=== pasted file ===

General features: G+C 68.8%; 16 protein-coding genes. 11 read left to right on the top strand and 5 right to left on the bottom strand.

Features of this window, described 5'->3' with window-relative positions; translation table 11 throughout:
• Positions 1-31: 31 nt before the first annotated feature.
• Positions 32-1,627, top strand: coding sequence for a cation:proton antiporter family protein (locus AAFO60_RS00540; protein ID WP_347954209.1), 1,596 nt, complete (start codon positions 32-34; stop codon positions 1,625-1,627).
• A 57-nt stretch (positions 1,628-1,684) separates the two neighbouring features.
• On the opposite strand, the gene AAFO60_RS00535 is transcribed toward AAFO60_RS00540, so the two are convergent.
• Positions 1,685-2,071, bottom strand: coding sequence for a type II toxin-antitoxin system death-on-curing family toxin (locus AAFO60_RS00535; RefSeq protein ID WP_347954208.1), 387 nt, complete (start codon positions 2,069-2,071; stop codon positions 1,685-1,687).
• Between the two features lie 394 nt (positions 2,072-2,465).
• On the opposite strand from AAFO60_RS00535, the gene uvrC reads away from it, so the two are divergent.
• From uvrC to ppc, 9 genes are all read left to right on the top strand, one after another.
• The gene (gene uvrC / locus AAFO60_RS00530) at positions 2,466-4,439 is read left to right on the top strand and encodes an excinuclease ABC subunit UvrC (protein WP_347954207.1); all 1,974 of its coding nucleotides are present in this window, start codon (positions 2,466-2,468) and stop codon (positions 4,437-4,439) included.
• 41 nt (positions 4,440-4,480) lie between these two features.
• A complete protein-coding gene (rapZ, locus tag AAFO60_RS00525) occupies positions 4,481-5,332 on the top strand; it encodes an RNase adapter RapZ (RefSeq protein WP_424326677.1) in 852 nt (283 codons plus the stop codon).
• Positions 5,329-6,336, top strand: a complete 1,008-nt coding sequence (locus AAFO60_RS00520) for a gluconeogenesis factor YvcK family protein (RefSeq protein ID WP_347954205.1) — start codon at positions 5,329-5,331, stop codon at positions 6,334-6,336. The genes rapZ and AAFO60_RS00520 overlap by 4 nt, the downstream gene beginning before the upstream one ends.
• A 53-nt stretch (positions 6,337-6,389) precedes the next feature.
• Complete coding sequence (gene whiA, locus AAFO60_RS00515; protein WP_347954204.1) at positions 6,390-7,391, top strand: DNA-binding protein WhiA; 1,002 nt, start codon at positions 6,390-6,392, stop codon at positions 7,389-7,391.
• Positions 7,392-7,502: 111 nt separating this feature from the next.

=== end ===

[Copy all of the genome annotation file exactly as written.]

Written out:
General features: G+C 68.8%; 16 protein-coding genes. 11 read left to right on the top strand and 5 right to left on the bottom strand.

Features of this window, described 5'->3' with window-relative positions; translation table 11 throughout:
• Positions 1-31: 31 nt before the first annotated feature.
• Positions 32-1,627, top strand: coding sequence for a cation:proton antiporter family protein (locus AAFO60_RS00540; protein ID WP_347954209.1), 1,596 nt, complete (start codon positions 32-34; stop codon positions 1,625-1,627).
• A 57-nt stretch (positions 1,628-1,684) separates the two neighbouring features.
• On the opposite strand, the gene AAFO60_RS00535 is transcribed toward AAFO60_RS00540, so the two are convergent.
• Positions 1,685-2,071, bottom strand: coding sequence for a type II toxin-antitoxin system death-on-curing family toxin (locus AAFO60_RS00535; RefSeq protein ID WP_347954208.1), 387 nt, complete (start codon positions 2,069-2,071; stop codon positions 1,685-1,687).
• Between the two features lie 394 nt (positions 2,072-2,465).
• On the opposite strand from AAFO60_RS00535, the gene uvrC reads away from it, so the two are divergent.
• From uvrC to ppc, 9 genes are all read left to right on the top strand, one after another.
• The gene (gene uvrC / locus AAFO60_RS00530) at positions 2,466-4,439 is read left to right on the top strand and encodes an excinuclease ABC subunit UvrC (protein WP_347954207.1); all 1,974 of its coding nucleotides are present in this window, start codon (positions 2,466-2,468) and stop codon (positions 4,437-4,439) included.
• 41 nt (positions 4,440-4,480) lie between these two features.
• A complete protein-coding gene (rapZ, locus tag AAFO60_RS00525) occupies positions 4,481-5,332 on the top strand; it encodes an RNase adapter RapZ (RefSeq protein WP_424326677.1) in 852 nt (283 codons plus the stop codon).
• Positions 5,329-6,336, top strand: a complete 1,008-nt coding sequence (locus AAFO60_RS00520) for a gluconeogenesis factor YvcK family protein (RefSeq protein ID WP_347954205.1) — start codon at positions 5,329-5,331, stop codon at positions 6,334-6,336. The genes rapZ and AAFO60_RS00520 overlap by 4 nt, the downstream gene beginning before the upstream one ends.
• A 53-nt stretch (positions 6,337-6,389) precedes the next feature.
• Complete coding sequence (gene whiA, locus AAFO60_RS00515; protein WP_347954204.1) at positions 6,390-7,391, top strand: DNA-binding protein WhiA; 1,002 nt, start codon at positions 6,390-6,392, stop codon at positions 7,389-7,391.
• Positions 7,392-7,502: 111 nt separating this feature from the next.